Nevertheless, it broke my heart when I decided to take it down. I liked the simplicity that Ghost offered but I was in a phase where I really didn’t know what I was trying to achieve. I was in the middle of wanting to share stories but scared of being open — which consequently made the site contain only meaningless chatter. Heck, I haven’t even read those books! What was I blogging about??

Though they were happy moments, I wrote about them like an awkward wannabe who forces herself to share something while overthinking the reception waaay before hitting the Publish button, and shares for the sake of posting something on the world wide web.

That’s not me. More importantly, that’s the kind of online persona I try my best not to be. Mema lang?

It wasn’t practical to still keep it as months of paid subscription has already passed and I was still stuck.

When the roller coaster of emotions started running again, I resolved to go back to writing on journals instead. The one I had was given by a friend as a gift to congratulate me for overcoming an all-consuming struggle. (I’m sorry Em, I failed again eventually.) The trouble is, I barely wrote on paper since the first day I was done with school. In effect, my illegible penmanship got worse and my hand gets strained too quickly. I was already physically tired before I even finish one entry.

Thereafter, I looked for sites when I can blog again and found Exposure and Medium. I just got bit by the travel bug and I knew I wanted to share my photos so I signed up at Exposure. Photo narratives at Exposure look really beautiful, except for one thing that doesn’t work for me — which is the spacing when a story includes lengthy texts in between photos.

I didn’t intend for my site to be some sort of travel blog. It just so happens that the stories I want to and could only share are mostly from my trips. I bring my camera with me almost always but I can’t publicly post private gatherings and faces of my family or friends without their consent.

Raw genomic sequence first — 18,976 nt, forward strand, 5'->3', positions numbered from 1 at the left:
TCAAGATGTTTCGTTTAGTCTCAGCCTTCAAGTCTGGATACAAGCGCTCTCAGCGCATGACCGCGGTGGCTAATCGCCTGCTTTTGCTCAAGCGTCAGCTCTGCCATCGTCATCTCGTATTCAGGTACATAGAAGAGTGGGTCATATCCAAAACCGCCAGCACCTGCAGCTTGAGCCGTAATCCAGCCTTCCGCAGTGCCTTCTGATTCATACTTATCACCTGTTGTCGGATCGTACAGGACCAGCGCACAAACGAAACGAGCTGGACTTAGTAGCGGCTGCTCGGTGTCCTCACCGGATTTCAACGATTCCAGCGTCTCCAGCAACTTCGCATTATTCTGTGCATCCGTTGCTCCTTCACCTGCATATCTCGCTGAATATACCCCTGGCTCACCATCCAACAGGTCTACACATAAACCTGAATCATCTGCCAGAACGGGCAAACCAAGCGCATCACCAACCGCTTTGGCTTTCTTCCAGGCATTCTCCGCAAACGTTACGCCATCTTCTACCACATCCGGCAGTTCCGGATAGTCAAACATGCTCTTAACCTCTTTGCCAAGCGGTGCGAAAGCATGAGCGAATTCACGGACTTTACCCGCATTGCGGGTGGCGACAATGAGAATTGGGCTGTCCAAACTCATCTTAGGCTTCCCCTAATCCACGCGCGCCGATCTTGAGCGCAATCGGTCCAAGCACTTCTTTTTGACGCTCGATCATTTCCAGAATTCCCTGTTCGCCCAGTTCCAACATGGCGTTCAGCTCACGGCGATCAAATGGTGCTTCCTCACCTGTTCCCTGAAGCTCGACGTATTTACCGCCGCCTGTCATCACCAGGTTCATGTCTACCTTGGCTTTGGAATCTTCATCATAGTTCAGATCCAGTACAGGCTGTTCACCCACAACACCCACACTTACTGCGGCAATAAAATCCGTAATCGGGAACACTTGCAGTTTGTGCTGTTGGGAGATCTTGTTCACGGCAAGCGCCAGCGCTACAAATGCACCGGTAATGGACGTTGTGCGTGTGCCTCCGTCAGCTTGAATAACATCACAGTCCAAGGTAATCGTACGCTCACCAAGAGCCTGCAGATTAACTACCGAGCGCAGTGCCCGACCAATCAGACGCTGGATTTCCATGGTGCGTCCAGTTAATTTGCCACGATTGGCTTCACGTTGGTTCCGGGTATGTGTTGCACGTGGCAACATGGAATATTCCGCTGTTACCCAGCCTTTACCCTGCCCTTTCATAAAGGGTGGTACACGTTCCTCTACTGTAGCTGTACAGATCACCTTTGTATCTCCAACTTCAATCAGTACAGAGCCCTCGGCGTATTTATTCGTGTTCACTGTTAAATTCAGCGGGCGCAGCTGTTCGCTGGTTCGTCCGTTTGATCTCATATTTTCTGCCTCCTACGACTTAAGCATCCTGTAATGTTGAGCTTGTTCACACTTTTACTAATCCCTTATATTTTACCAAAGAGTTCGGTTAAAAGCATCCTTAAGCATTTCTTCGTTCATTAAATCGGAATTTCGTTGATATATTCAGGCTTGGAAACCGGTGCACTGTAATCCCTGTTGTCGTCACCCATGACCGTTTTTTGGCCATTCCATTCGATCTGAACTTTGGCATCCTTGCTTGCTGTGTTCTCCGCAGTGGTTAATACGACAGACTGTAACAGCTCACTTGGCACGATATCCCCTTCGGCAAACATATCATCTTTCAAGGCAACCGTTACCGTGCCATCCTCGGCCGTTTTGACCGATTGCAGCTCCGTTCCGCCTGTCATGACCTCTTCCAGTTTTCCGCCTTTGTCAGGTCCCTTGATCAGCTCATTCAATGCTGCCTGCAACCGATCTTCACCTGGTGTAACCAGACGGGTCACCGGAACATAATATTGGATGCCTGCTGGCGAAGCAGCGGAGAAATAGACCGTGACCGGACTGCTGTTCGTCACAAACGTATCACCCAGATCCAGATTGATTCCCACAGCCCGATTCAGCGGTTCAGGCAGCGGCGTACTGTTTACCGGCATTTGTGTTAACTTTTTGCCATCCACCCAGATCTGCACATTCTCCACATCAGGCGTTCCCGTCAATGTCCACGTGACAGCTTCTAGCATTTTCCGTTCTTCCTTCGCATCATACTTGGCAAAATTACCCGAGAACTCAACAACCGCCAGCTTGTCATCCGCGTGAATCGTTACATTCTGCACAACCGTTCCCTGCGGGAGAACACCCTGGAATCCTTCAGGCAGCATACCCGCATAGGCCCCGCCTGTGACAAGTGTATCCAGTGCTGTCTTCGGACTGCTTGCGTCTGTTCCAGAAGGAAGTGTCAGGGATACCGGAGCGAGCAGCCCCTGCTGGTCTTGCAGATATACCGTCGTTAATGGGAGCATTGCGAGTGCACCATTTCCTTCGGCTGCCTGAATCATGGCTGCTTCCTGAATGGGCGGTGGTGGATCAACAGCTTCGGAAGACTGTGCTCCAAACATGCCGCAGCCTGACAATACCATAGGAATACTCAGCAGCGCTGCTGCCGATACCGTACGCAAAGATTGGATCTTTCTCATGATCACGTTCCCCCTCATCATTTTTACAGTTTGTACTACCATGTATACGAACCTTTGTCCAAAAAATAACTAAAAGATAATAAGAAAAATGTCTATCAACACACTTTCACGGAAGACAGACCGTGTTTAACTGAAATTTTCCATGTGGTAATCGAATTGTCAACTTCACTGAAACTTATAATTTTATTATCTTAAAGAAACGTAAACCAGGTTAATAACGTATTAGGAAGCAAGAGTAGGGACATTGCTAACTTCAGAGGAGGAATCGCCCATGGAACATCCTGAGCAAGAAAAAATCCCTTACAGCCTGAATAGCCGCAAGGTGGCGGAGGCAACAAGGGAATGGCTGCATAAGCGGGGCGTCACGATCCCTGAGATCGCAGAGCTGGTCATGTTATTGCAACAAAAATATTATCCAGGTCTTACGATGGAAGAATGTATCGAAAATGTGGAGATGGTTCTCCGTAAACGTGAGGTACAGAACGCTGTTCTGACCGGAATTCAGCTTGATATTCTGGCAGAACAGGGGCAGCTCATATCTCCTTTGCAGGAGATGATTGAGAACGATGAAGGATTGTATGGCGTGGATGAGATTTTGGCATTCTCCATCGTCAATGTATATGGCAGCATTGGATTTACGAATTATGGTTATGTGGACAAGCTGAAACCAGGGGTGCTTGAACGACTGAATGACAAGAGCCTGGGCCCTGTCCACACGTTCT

Looking at the way I write my stories there, you could tell that some are talky while some aren’t. And that’s concerning because it goes back to that shallow-writing phase but trust me, I’m trying to figure something out. I knew I couldn’t write about my introspection in Exposure so that’s why when I realized later on what Medium was all about, I was in.

Finally! Whew! Eight platforms — six forsaken, two in progress.

So now, why this recall? Why share this very long history of my unremarkable and futile blogging attempts?

I guess it’s because I want to find out why I keep trying. And I had to dig through to the past to remind myself that I had too many tries. How much do I really want to pursue this?

Perhaps, this is also because I want to remember how much I loved writing and that I found blogging to be a good creative exercise. It’s uninterrupted sharing of thoughts and opinions — one we sadly often lack during spoken conversations.

For whatever fear that stunned me, I should have fought back for the mere reason that I get to know myself better each time I write. I could have made wonderful stories had I wrote down all the mess in my head throughout the years, whether they be good or bad.

That despite many periods of dormancy, the desire kept trying to resurface and that somehow, at the back of my mind, I was terribly missing it as well.

It could have been a talent that flourished. It could have been a passion that led me to paths different from where I am today.

I wasn’t extraordinary or phenomenal at writing, and I never held my skill at high regard but that doesn’t matter — this is no contest.